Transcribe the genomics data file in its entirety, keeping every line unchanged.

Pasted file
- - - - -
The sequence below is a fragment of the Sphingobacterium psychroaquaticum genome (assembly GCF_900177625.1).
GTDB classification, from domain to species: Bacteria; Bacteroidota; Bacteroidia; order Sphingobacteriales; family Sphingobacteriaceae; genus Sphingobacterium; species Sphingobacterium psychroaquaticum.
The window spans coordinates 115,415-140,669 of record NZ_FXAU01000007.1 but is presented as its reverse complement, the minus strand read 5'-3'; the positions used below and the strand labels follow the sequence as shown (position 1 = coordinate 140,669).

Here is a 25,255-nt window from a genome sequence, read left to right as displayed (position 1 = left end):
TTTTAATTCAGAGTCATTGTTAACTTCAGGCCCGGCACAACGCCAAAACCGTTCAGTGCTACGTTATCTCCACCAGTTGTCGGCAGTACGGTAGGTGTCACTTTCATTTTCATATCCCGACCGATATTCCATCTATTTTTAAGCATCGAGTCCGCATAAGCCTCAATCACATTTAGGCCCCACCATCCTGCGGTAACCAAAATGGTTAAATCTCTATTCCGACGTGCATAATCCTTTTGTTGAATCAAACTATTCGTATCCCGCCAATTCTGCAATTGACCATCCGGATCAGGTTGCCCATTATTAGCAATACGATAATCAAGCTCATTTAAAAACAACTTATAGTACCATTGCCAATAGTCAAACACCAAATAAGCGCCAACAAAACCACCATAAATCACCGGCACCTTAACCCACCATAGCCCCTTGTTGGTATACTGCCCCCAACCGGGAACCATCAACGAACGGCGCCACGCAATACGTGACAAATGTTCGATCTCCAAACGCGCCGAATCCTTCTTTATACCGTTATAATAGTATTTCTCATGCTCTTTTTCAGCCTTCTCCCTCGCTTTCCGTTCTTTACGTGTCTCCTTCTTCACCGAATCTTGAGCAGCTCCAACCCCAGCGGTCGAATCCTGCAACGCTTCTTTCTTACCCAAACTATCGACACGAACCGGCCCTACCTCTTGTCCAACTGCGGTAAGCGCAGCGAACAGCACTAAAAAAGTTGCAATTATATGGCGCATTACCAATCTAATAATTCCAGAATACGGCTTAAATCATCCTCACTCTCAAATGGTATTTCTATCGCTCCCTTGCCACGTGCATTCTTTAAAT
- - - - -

The sequence below is a fragment of the Sphingobacterium psychroaquaticum genome (assembly GCF_900177625.1).
GTDB classification, from domain to species: Bacteria; Bacteroidota; Bacteroidia; order Sphingobacteriales; family Sphingobacteriaceae; genus Sphingobacterium; species Sphingobacterium psychroaquaticum.
The window spans coordinates 115,415-140,669 of record NZ_FXAU01000007.1 but is presented as its reverse complement, the minus strand read 5'-3'; the positions used below and the strand labels follow the sequence as shown (position 1 = coordinate 140,669).

Here is a 25,255-nt window from a genome sequence, read left to right as displayed (position 1 = left end):
TTTTAATTCAGAGTCATTGTTAACTTCAGGCCCGGCACAACGCCAAAACCGTTCAGTGCTACGTTATCTCCACCAGTTGTCGGCAGTACGGTAGGTGTCACTTTCATTTTCATATCCCGACCGATATTCCATCTATTTTTAAGCATCGAGTCCGCATAAGCCTCAATCACATTTAGGCCCCACCATCCTGCGGTAACCAAAATGGTTAAATCTCTATTCCGACGTGCATAATCCTTTTGTTGAATCAAACTATTCGTATCCCGCCAATTCTGCAATTGACCATCCGGATCAGGTTGCCCATTATTAGCAATACGATAATCAAGCTCATTTAAAAACAACTTATAGTACCATTGCCAATAGTCAAACACCAAATAAGCGCCAACAAAACCACCATAAATCACCGGCACCTTAACCCACCATAGCCCCTTGTTGGTATACTGCCCCCAACCGGGAACCATCAACGAACGGCGCCACGCAATACGTGACAAATGTTCGATCTCCAAACGCGCCGAATCCTTCTTTATACCGTTATAATAGTATTTCTCATGCTCTTTTTCAGCCTTCTCCCTCGCTTTCCGTTCTTTACGTGTCTCCTTCTTCACCGAATCTTGAGCAGCTCCAACCCCAGCGGTCGAATCCTGCAACGCTTCTTTCTTACCCAAACTATCGACACGAACCGGCCCTACCTCTTGTCCAACTGCGGTAAGCGCAGCGAACAGCACTAAAAAAGTTGCAATTATATGGCGCATTACCAATCTAATAATTCCAGAATACGGCTTAAATCATCCTCACTCTCAAATGGTATTTCTATCGCTCCCTTGCCACGTGCATTCTTTAAAT